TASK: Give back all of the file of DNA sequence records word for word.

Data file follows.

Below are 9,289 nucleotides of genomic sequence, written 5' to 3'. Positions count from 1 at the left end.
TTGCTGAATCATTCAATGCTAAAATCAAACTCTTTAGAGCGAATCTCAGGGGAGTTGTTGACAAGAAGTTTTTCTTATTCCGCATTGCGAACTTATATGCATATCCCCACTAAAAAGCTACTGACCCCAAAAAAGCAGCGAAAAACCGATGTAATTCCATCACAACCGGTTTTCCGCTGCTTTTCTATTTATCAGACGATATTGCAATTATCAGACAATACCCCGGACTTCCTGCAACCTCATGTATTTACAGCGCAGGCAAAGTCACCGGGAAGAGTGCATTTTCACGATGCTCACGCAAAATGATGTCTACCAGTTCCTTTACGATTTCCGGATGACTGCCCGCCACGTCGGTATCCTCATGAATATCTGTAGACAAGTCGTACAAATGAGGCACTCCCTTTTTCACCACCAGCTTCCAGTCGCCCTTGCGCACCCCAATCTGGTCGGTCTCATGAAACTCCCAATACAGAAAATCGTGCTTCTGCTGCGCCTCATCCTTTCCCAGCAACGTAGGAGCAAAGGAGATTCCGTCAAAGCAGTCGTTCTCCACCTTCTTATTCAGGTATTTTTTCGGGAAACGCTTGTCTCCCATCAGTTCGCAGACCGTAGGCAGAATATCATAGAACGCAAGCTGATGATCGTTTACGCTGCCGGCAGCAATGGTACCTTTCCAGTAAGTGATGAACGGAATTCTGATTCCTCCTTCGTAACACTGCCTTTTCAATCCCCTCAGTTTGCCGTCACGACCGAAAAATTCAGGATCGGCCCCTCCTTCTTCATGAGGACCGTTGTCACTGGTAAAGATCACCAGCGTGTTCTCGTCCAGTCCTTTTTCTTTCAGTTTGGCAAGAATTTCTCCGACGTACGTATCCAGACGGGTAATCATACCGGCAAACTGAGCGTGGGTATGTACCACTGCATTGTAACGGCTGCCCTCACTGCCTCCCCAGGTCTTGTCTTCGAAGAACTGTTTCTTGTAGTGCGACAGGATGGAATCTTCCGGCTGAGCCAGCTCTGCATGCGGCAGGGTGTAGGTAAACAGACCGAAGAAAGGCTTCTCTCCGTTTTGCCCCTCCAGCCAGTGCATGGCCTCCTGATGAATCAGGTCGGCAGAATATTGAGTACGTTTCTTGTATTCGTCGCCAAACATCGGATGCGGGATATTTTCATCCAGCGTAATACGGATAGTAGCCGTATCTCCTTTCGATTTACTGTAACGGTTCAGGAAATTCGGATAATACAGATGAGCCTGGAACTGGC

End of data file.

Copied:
Below are 9,289 nucleotides of genomic sequence, written 5' to 3'. Positions count from 1 at the left end.
TTGCTGAATCATTCAATGCTAAAATCAAACTCTTTAGAGCGAATCTCAGGGGAGTTGTTGACAAGAAGTTTTTCTTATTCCGCATTGCGAACTTATATGCATATCCCCACTAAAAAGCTACTGACCCCAAAAAAGCAGCGAAAAACCGATGTAATTCCATCACAACCGGTTTTCCGCTGCTTTTCTATTTATCAGACGATATTGCAATTATCAGACAATACCCCGGACTTCCTGCAACCTCATGTATTTACAGCGCAGGCAAAGTCACCGGGAAGAGTGCATTTTCACGATGCTCACGCAAAATGATGTCTACCAGTTCCTTTACGATTTCCGGATGACTGCCCGCCACGTCGGTATCCTCATGAATATCTGTAGACAAGTCGTACAAATGAGGCACTCCCTTTTTCACCACCAGCTTCCAGTCGCCCTTGCGCACCCCAATCTGGTCGGTCTCATGAAACTCCCAATACAGAAAATCGTGCTTCTGCTGCGCCTCATCCTTTCCCAGCAACGTAGGAGCAAAGGAGATTCCGTCAAAGCAGTCGTTCTCCACCTTCTTATTCAGGTATTTTTTCGGGAAACGCTTGTCTCCCATCAGTTCGCAGACCGTAGGCAGAATATCATAGAACGCAAGCTGATGATCGTTTACGCTGCCGGCAGCAATGGTACCTTTCCAGTAAGTGATGAACGGAATTCTGATTCCTCCTTCGTAACACTGCCTTTTCAATCCCCTCAGTTTGCCGTCACGACCGAAAAATTCAGGATCGGCCCCTCCTTCTTCATGAGGACCGTTGTCACTGGTAAAGATCACCAGCGTGTTCTCGTCCAGTCCTTTTTCTTTCAGTTTGGCAAGAATTTCTCCGACGTACGTATCCAGACGGGTAATCATACCGGCAAACTGAGCGTGGGTATGTACCACTGCATTGTAACGGCTGCCCTCACTGCCTCCCCAGGTCTTGTCTTCGAAGAACTGTTTCTTGTAGTGCGACAGGATGGAATCTTCCGGCTGAGCCAGCTCTGCATGCGGCAGGGTGTAGGTAAACAGACCGAAGAAAGGCTTCTCTCCGTTTTGCCCCTCCAGCCAGTGCATGGCCTCCTGATGAATCAGGTCGGCAGAATATTGAGTACGTTTCTTGTATTCGTCGCCAAACATCGGATGCGGGATATTTTCATCCAGCGTAATACGGATAGTAGCCGTATCTCCTTTCGATTTACTGTAACGGTTCAGGAAATTCGGATAATACAGATGAGCCTGGAACTGGC